524 Hay St.

P9060308P9060309P9060312P9060307This is an addition to an office block originally designed by Howlett and Bailey. The addition was designed by Louise St John Kennedy with Frank Cardinale, Paul Odden and Colin Anderson. The strong folded marble entry canopy is the main feature, and the detailing on the footpath/entry is beautiful. White marble with concrete infill. Elegant urbanism.

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11 responses to “524 Hay St.

  1. Wow, you’re really scraping the bottom of the barrel with this one.

  2. Must admit to liking the original’s mosaic tiles and deep shading best. Please may I enquire as to the timing of each part?

  3. Chris, the addition was 1997. The Original H+B building was 1970 ish.
    Darcy, I don’t think I am, what do you suggest instead?

  4. Take a look at Darcy’s blog, and you will see nothing but a contrived and institutionalised concept of design and style (nothing personal). I appreciate the buildings displayed in this blog here – and yes, on this one, the marble/concrete inlay is completely unique in Perth, and an amazing detail.

  5. Thanks, Tom.

    Agree strongly with N’s appreciation of the buildings on this site.

  6. tomthrett: Don’t get me wrong, I think a lot of your posts show very interesting and unique buildings. But buildings like this (and perhaps the ANZ post before it) are not what I would say are Perth’s best architecture. More a poor interpretation of a style born some 10-20 years before in the rest of the world.

    I’ve walked past this building many a time. At street level it’s not interesting, from afar you get a better sense of the building as a whole with the repetitive apertures in the façade.
    But Perth’s best architecture? No.

    Compared to the dull repetition of Perth’s enveloping suburbs I’m sure this building is brilliant.

    As for what I would suggest? It’s your blog, your own personal opinion of what is and isn’t ‘good architecture’. So do what you will! What would I look into? Perhaps more of Perth’s older buildings. Pre – 1950s.

    N: Like I said to Tom(thrett) – my blog, my taste.
    As for my designs, well I guess I’m just a student. What would I know?

    Contrived? Probably.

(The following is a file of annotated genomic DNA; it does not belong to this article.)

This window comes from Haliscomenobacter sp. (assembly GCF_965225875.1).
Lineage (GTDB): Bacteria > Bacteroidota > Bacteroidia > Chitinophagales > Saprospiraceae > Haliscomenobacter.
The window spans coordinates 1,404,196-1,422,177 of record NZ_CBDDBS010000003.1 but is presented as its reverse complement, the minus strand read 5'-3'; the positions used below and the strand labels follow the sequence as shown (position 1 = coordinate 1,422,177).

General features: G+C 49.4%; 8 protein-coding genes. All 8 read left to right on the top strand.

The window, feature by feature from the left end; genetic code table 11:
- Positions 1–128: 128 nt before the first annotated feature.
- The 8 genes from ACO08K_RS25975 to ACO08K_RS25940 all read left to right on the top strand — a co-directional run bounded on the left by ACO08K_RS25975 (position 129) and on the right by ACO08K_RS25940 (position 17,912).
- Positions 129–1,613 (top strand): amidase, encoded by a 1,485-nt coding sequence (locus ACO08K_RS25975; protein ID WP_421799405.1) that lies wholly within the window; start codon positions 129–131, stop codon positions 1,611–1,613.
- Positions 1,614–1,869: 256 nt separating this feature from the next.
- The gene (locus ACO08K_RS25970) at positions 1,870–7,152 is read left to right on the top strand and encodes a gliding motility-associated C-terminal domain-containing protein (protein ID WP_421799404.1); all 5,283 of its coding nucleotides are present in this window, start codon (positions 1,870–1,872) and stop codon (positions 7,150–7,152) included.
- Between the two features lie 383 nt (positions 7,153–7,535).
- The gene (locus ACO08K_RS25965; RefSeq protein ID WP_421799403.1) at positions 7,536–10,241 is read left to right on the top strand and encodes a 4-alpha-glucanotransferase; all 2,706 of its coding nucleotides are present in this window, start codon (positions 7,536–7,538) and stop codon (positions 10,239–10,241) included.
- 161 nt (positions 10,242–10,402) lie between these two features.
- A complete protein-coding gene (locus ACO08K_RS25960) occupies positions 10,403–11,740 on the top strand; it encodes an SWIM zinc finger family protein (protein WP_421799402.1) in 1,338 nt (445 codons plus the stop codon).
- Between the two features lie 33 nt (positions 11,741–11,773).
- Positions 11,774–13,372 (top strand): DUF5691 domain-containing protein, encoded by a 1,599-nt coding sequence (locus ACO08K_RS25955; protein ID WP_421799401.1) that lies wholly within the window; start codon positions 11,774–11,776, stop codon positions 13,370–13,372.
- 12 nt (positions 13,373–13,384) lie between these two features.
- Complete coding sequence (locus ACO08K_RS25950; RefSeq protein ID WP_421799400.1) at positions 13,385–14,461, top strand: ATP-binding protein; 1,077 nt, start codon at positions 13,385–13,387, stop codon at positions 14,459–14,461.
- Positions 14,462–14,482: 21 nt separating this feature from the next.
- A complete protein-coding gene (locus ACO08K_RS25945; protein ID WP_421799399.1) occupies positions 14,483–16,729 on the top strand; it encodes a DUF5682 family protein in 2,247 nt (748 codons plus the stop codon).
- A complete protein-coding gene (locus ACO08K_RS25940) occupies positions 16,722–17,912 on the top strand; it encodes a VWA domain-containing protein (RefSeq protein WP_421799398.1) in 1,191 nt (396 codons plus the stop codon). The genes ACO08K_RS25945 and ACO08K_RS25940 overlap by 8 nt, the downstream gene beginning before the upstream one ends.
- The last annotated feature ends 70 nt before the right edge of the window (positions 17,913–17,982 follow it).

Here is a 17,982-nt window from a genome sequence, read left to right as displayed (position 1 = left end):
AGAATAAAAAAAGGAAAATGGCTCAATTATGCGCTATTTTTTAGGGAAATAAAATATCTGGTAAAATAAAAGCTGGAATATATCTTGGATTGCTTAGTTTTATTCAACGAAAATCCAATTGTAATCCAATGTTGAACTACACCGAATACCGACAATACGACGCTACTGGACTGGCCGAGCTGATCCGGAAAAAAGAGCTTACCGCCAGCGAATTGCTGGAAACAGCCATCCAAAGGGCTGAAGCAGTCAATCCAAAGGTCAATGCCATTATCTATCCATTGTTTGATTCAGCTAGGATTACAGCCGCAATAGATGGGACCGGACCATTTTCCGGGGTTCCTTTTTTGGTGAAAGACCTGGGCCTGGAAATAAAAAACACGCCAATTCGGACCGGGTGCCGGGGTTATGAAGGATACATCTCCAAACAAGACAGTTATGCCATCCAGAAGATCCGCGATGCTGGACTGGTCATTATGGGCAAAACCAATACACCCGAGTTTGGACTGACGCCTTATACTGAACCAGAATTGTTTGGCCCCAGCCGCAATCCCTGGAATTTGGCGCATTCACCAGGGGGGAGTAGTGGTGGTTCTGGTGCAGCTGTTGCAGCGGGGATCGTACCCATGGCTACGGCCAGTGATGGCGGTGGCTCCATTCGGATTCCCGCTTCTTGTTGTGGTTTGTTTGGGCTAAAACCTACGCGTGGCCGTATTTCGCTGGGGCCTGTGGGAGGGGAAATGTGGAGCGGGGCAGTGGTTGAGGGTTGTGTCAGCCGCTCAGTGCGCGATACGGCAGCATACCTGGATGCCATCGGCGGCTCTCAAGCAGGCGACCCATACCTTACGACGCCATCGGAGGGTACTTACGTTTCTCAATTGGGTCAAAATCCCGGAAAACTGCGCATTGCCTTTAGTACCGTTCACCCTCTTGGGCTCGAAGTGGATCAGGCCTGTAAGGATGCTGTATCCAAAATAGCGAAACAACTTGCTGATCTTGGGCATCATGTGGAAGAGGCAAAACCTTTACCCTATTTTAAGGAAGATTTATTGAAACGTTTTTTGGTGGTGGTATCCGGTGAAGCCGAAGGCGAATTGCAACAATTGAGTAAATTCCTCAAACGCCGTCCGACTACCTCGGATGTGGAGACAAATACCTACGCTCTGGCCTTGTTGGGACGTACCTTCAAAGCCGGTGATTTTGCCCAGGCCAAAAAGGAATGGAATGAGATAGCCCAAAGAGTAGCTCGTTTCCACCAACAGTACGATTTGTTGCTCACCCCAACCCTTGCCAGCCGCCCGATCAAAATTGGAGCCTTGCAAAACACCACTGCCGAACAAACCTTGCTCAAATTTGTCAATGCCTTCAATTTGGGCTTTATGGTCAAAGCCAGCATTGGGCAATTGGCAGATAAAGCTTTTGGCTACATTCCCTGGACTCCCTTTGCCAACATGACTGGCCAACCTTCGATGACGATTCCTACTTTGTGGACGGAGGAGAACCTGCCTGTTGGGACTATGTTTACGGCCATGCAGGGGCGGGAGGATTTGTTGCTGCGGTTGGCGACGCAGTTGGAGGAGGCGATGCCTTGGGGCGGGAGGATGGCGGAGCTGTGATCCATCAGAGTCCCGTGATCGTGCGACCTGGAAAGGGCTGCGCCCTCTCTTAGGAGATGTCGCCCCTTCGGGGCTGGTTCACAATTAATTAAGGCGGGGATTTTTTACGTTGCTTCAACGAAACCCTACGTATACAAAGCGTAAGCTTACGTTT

Institutionalised? I want good marks. I design what the tutors/lecturers respond to. Design language may be very institutionalised, but if you were asked to quantify a class of 50’s designs and rank them objectively without any discernible similarity, could you?

    • No disrespect Darcy, but as a student I don’t think you would yet fully have a handle on some of the subtleties in the detailing which make this building worth a mention. Formally it is no doubt very simple and you might say unremarkable, but I think there is enough going for it in other ways to consider it a good building. In terms of its stylistic heritage, it reaches back alot further than 10-20 years! The buidlings you appreciate no doubt have the influences. I do agree that it would be great to see some more older buildings in posts though!

  7. your doing a good job. keep up the posts
    Darcy ….

  8. The Foyer of this building is quite nice although they have messed with the entrance a few times (not just the ugly marble entrance addition – very layered/techtonic rectilinear building broken up at the entrance by a techtonic rectilinear awning? – to misquote Robin Williams “If you are going to make a statement … clash!”).

    I even have images from inside a tenancy, the lift, and inside the air conditioning plennums (the white ‘brick’ awnings on each level).

  9. I’ve always had the impression that things become institutionalised when society believes them to be correct and/or holds them in high regard.

    Institutionalism is nothing to be criticised for.

  10. Scott, please show the pictures! Would love to see.

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